The cooler weather of fall always brings me to soups…and I really enjoy all types: creamy purées, thick lentil soups, chunky vegetable soups, clear consommés and so on. But in my opinion, the king of all cold weather soups has to be the famous Tuscan ribolita. It is a thick, stick-to-your-ribs soup filled with healthy vegetables, beans and potatoes. It is excellent when first prepared, but like the name suggests (ribolita means to re-boil), the soup improves in flavor when reheated, which makes this soup perfect for keeping around a couple of days
Most ribolita soups you will encounter are somewhat different than the original…either lacking in vegetable variety or packed full of tomato puree and cheese. My version below is very similar to the actual DOC designated recipe, which was officially declared on the 24th of May, 2011 at the Florence Academy of Italian Cuisine. The designation followed a long research period with some of the finest restaurants in Florence participating. The concluding recipe implied most restaurants in Tuscany do not serve the real version, but mere impostors.
It doesn’t take very much time these days to search for and find soup recipes made in a pressure cooker. In fact, you can even search within this blog from just a few months ago and locate my marvelous Caramelized Carrot and Ginger Soup, adapted from “The Modernist Cuisine.”
So why is there a sudden spike in popularity amongst soup enthusiasts in using pressure cookers? Well, I think the answer is simple; pressure cookers cook soups quickly and create unmatched flavors. That’s the bottom line…and that’s all that should matter.
My two newest soups this fall are based on a couple of regulars: Curried Pumpkin and Orange and Creamy Pumpkin and Chestnut.
Strudel desserts are perfect during cool fall evenings because they really highlight the fruit inside. I like to think of a strudel as a rolled up pie – much the same as a calzone is basically a rolled up pizza. The classic recipe, of course, is apple strudel which is very difficult to beat in terms of overwhelming satisfaction. But I like to tinker a bit, so I added some pears or green figs to the recipe…you know, just to be a bit different. Sometimes I even feel a bit more bold and replace the traditional roasted hazelnuts with walnuts.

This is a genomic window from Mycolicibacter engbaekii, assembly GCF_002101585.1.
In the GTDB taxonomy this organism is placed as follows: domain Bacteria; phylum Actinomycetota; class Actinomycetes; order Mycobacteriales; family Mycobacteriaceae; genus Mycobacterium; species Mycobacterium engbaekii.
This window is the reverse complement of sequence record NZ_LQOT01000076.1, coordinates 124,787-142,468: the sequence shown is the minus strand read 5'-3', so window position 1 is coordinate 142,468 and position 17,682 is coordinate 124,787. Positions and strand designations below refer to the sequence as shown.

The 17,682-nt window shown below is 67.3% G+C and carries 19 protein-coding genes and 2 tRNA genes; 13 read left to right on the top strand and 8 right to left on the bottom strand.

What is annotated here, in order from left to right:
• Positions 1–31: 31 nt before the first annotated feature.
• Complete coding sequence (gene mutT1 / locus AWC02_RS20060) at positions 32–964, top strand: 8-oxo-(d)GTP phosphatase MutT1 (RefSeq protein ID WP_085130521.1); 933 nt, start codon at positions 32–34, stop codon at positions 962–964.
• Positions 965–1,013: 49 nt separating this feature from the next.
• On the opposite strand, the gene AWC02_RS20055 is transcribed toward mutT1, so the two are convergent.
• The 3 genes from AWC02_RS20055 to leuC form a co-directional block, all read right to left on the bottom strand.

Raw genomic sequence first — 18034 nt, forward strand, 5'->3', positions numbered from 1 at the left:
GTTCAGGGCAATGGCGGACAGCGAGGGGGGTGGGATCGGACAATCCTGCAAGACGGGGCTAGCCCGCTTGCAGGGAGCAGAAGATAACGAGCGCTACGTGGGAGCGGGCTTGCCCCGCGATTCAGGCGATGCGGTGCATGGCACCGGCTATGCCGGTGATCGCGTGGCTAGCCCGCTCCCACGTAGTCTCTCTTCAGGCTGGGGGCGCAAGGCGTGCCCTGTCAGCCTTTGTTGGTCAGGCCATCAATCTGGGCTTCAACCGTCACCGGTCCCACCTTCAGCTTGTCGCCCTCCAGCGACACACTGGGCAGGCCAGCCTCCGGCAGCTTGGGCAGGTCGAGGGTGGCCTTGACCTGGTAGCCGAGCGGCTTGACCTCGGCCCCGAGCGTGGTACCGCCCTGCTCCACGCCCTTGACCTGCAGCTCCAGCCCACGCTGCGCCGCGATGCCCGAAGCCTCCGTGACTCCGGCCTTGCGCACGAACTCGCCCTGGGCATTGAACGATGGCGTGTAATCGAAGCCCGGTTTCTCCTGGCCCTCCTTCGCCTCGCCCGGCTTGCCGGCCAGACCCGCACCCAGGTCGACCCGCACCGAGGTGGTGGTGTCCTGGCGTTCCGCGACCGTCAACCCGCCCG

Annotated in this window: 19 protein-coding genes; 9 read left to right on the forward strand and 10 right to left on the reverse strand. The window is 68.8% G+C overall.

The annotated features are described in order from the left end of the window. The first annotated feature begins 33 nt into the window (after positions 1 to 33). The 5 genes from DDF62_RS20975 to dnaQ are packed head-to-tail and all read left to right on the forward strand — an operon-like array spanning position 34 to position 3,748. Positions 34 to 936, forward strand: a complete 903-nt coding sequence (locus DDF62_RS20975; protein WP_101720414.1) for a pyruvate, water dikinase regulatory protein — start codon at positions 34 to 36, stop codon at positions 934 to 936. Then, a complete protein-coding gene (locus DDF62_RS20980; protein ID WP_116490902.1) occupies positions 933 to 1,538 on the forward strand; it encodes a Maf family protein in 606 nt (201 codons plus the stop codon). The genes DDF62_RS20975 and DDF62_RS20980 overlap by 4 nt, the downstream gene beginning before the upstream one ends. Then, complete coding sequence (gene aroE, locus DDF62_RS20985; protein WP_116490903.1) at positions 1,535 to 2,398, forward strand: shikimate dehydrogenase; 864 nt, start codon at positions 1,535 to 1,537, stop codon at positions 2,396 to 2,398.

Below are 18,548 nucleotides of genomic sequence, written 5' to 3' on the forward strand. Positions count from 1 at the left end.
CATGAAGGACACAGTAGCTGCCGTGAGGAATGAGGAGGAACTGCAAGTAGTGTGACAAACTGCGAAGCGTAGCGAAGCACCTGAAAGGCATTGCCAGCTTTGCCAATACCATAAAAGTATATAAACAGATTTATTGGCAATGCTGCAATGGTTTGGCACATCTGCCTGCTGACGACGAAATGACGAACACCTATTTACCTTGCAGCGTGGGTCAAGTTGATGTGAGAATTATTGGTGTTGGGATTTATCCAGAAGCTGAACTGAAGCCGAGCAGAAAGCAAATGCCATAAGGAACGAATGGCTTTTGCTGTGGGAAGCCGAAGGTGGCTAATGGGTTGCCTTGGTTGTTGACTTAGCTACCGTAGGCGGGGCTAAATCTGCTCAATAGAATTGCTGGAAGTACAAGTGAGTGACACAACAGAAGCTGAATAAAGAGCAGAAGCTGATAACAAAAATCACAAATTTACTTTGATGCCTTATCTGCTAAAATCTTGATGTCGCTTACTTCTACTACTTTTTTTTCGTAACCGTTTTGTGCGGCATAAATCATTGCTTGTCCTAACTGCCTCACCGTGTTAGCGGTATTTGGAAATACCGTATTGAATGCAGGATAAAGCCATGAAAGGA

However I decide to make the filling, I always make sure to make the dough in the same manner which is more in the Austrian style.
Austrian-style strudels are typically a bit smaller in diameter than their German or Hungarian counterparts…and the dough is much crispier – somewhat reminiscent to phyllo dough. German-style strudels are typically made from a dough similar to puff pastry, while Austrian strudels are made with essentially a pasta dough which has vinegar added to it. The addition of vinegar to the dough is very important…if not a bit odd sounding at first. Vinegar will help the formation of a very elastic gluten network, which helps greatly when stretching out this dough to a paper thin consistency. I always use a mild flavored white wine vinegar in my strudel dough.
Most traditional recipes include copious amounts of butter – both inside the filling and as part of the dough. I personally think the butter covers up the wonderful fruit and spice flavors, so I replace it with oil…plus, I don’t eat any dairy products.
I really like the wholesome, slightly nutty flavor of brown rice…when cooked properly that is!
I’ve always cooked brown rice according to the basic pilaf method. I’ve experimented with cooking the rice on the stove over moderate heat until the rice absorbed all of the water. I’ve tried cooking the rice in the oven, covered with foil. I’ve even tried cooking the rice in a rice cooker. All of these methods mostly ended in disappointment because the rice became clumpy, was under cooked or scorched a bit on the bottom of the pan. But, recently I’ve experimented with my pressure cooker and every time I make the rice it turns out perfectly cooked, steamed to perfection with every grain absorbing just the amount of moisture needed.